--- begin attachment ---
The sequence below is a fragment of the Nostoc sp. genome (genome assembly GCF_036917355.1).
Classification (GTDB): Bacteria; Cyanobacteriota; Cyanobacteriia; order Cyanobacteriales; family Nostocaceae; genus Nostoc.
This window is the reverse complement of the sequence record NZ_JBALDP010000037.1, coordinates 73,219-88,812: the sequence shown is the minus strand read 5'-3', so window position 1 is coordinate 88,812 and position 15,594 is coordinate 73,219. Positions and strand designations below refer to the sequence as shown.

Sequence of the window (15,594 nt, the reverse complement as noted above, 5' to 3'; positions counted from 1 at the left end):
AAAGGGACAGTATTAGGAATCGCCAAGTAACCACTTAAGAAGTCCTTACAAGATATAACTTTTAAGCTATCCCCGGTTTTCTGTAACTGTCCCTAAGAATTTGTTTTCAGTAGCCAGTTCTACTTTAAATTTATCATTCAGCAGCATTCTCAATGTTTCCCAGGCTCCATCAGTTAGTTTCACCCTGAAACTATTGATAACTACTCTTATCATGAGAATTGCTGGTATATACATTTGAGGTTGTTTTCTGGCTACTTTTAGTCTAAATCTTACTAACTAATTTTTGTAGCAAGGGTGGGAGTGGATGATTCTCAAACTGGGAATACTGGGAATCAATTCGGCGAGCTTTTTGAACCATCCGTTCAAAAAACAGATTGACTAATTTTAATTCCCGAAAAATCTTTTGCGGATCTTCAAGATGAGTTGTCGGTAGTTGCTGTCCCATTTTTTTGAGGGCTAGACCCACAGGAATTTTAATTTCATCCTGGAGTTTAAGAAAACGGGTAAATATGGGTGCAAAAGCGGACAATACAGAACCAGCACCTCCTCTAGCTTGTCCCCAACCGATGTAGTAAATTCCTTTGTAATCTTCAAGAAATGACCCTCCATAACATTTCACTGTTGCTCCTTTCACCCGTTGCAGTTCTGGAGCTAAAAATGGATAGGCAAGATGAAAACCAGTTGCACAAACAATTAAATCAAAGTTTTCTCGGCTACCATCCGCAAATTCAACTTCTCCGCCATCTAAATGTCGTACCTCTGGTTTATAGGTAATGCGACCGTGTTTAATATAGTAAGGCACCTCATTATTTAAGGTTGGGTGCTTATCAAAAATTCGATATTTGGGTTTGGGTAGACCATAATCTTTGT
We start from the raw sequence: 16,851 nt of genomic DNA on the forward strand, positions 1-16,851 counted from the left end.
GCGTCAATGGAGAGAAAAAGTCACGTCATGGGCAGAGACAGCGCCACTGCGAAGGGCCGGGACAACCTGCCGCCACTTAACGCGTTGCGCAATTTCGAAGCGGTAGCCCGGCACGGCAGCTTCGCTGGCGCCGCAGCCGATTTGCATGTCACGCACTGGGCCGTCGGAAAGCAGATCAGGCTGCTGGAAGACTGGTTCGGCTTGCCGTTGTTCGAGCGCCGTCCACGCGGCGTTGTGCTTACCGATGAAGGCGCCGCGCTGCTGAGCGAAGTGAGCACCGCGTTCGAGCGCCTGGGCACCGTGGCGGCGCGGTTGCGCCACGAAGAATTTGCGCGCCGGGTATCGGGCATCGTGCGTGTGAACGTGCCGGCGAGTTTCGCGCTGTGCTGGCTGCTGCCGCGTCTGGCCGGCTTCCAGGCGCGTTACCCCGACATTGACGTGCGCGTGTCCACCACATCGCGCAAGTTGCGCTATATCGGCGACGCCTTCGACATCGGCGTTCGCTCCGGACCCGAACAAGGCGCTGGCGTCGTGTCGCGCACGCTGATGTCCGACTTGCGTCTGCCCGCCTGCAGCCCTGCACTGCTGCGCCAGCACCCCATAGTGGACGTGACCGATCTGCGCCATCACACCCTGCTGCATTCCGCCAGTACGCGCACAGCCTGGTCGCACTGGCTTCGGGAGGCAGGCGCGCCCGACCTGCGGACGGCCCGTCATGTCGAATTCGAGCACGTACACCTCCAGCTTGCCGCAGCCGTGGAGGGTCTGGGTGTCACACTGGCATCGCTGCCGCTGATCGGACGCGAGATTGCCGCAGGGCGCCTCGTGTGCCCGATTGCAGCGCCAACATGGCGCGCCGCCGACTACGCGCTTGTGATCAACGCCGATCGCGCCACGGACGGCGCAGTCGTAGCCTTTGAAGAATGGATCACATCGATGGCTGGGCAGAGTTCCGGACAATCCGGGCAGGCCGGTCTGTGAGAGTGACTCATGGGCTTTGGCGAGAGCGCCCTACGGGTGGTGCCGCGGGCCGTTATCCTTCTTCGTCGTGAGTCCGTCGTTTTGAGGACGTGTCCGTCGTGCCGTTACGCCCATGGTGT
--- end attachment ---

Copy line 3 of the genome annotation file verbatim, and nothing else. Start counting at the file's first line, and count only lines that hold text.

This window is the reverse complement of the sequence record NZ_JBALDP010000037.1, coordinates 73,219-88,812: the sequence shown is the minus strand read 5'-3', so window position 1 is coordinate 88,812 and position 15,594 is coordinate 73,219. Positions and strand designations below refer to the sequence as shown.